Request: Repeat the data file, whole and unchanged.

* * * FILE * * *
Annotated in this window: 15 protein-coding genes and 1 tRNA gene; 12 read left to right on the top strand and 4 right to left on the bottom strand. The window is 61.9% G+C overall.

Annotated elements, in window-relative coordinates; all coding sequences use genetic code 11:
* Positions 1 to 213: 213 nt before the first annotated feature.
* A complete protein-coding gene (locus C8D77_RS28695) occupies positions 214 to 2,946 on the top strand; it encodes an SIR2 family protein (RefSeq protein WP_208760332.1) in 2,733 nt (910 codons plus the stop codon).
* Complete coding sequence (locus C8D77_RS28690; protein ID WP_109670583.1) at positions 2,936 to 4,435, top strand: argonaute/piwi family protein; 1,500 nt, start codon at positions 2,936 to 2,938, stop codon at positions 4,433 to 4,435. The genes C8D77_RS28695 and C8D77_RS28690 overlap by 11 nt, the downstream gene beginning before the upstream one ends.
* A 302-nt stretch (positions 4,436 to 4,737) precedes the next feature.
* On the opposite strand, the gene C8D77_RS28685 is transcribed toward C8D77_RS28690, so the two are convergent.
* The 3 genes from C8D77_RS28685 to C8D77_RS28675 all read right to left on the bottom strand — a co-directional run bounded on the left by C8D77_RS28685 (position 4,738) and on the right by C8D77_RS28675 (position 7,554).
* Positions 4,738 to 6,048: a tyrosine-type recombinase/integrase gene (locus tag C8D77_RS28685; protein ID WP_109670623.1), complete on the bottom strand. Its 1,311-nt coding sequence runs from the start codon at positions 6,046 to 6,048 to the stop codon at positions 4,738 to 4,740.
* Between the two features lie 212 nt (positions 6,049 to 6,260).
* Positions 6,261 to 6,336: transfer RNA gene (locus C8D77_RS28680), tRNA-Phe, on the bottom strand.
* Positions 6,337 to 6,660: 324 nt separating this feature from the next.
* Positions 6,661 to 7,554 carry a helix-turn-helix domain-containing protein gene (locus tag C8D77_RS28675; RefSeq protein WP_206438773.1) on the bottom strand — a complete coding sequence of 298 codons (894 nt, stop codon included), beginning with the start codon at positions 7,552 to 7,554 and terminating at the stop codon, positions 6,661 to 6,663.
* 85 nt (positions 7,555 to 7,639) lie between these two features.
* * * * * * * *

Annotated in this window: 15 protein-coding genes and 1 tRNA gene; 12 read left to right on the top strand and 4 right to left on the bottom strand. The window is 61.9% G+C overall.

Annotated elements, in window-relative coordinates; all coding sequences use genetic code 11:
* Positions 1 to 213: 213 nt before the first annotated feature.
* A complete protein-coding gene (locus C8D77_RS28695) occupies positions 214 to 2,946 on the top strand; it encodes an SIR2 family protein (RefSeq protein WP_208760332.1) in 2,733 nt (910 codons plus the stop codon).
* Complete coding sequence (locus C8D77_RS28690; protein ID WP_109670583.1) at positions 2,936 to 4,435, top strand: argonaute/piwi family protein; 1,500 nt, start codon at positions 2,936 to 2,938, stop codon at positions 4,433 to 4,435. The genes C8D77_RS28695 and C8D77_RS28690 overlap by 11 nt, the downstream gene beginning before the upstream one ends.
* A 302-nt stretch (positions 4,436 to 4,737) precedes the next feature.
* On the opposite strand, the gene C8D77_RS28685 is transcribed toward C8D77_RS28690, so the two are convergent.
* The 3 genes from C8D77_RS28685 to C8D77_RS28675 all read right to left on the bottom strand — a co-directional run bounded on the left by C8D77_RS28685 (position 4,738) and on the right by C8D77_RS28675 (position 7,554).
* Positions 4,738 to 6,048: a tyrosine-type recombinase/integrase gene (locus tag C8D77_RS28685; protein ID WP_109670623.1), complete on the bottom strand. Its 1,311-nt coding sequence runs from the start codon at positions 6,046 to 6,048 to the stop codon at positions 4,738 to 4,740.
* Between the two features lie 212 nt (positions 6,049 to 6,260).
* Positions 6,261 to 6,336: transfer RNA gene (locus C8D77_RS28680), tRNA-Phe, on the bottom strand.
* Positions 6,337 to 6,660: 324 nt separating this feature from the next.
* Positions 6,661 to 7,554 carry a helix-turn-helix domain-containing protein gene (locus tag C8D77_RS28675; RefSeq protein WP_206438773.1) on the bottom strand — a complete coding sequence of 298 codons (894 nt, stop codon included), beginning with the start codon at positions 7,552 to 7,554 and terminating at the stop codon, positions 6,661 to 6,663.
* 85 nt (positions 7,555 to 7,639) lie between these two features.